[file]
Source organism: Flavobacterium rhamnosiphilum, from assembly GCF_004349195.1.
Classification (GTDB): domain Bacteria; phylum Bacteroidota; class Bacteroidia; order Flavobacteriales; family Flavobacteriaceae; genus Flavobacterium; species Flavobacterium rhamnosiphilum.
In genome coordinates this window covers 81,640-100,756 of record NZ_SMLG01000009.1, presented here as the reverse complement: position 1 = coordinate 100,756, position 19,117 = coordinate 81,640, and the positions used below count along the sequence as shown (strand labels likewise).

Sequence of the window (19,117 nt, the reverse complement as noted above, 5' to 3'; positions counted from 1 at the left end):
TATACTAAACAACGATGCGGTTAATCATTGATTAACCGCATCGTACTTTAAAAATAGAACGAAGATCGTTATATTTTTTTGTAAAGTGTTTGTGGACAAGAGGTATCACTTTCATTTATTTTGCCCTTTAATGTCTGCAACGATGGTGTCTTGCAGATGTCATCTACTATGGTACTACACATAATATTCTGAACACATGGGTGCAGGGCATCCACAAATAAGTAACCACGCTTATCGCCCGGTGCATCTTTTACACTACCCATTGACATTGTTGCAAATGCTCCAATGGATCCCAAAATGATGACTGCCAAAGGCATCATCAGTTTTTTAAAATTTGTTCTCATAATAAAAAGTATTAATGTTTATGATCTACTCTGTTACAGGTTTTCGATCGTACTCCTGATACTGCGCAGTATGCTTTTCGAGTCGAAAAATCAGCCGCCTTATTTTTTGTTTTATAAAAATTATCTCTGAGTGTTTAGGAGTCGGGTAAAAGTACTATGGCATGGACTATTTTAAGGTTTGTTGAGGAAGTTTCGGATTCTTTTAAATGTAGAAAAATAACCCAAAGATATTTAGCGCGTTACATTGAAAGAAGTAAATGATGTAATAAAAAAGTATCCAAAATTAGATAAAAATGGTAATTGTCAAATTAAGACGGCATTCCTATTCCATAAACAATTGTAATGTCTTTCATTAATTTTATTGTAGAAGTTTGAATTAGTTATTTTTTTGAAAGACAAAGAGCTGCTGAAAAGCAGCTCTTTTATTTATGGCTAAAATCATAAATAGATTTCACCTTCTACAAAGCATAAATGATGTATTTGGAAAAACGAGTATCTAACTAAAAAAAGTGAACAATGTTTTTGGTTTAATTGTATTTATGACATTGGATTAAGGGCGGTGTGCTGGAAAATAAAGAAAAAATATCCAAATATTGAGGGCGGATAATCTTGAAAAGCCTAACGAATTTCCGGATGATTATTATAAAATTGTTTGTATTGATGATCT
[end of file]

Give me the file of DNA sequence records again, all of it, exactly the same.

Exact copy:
Source organism: Flavobacterium rhamnosiphilum, from assembly GCF_004349195.1.
Classification (GTDB): domain Bacteria; phylum Bacteroidota; class Bacteroidia; order Flavobacteriales; family Flavobacteriaceae; genus Flavobacterium; species Flavobacterium rhamnosiphilum.
In genome coordinates this window covers 81,640-100,756 of record NZ_SMLG01000009.1, presented here as the reverse complement: position 1 = coordinate 100,756, position 19,117 = coordinate 81,640, and the positions used below count along the sequence as shown (strand labels likewise).

Sequence of the window (19,117 nt, the reverse complement as noted above, 5' to 3'; positions counted from 1 at the left end):
TATACTAAACAACGATGCGGTTAATCATTGATTAACCGCATCGTACTTTAAAAATAGAACGAAGATCGTTATATTTTTTTGTAAAGTGTTTGTGGACAAGAGGTATCACTTTCATTTATTTTGCCCTTTAATGTCTGCAACGATGGTGTCTTGCAGATGTCATCTACTATGGTACTACACATAATATTCTGAACACATGGGTGCAGGGCATCCACAAATAAGTAACCACGCTTATCGCCCGGTGCATCTTTTACACTACCCATTGACATTGTTGCAAATGCTCCAATGGATCCCAAAATGATGACTGCCAAAGGCATCATCAGTTTTTTAAAATTTGTTCTCATAATAAAAAGTATTAATGTTTATGATCTACTCTGTTACAGGTTTTCGATCGTACTCCTGATACTGCGCAGTATGCTTTTCGAGTCGAAAAATCAGCCGCCTTATTTTTTGTTTTATAAAAATTATCTCTGAGTGTTTAGGAGTCGGGTAAAAGTACTATGGCATGGACTATTTTAAGGTTTGTTGAGGAAGTTTCGGATTCTTTTAAATGTAGAAAAATAACCCAAAGATATTTAGCGCGTTACATTGAAAGAAGTAAATGATGTAATAAAAAAGTATCCAAAATTAGATAAAAATGGTAATTGTCAAATTAAGACGGCATTCCTATTCCATAAACAATTGTAATGTCTTTCATTAATTTTATTGTAGAAGTTTGAATTAGTTATTTTTTTGAAAGACAAAGAGCTGCTGAAAAGCAGCTCTTTTATTTATGGCTAAAATCATAAATAGATTTCACCTTCTACAAAGCATAAATGATGTATTTGGAAAAACGAGTATCTAACTAAAAAAAGTGAACAATGTTTTTGGTTTAATTGTATTTATGACATTGGATTAAGGGCGGTGTGCTGGAAAATAAAGAAAAAATATCCAAATATTGAGGGCGGATAATCTTGAAAAGCCTAACGAATTTCCGGATGATTATTATAAAATTGTTTGTATTGATGATCT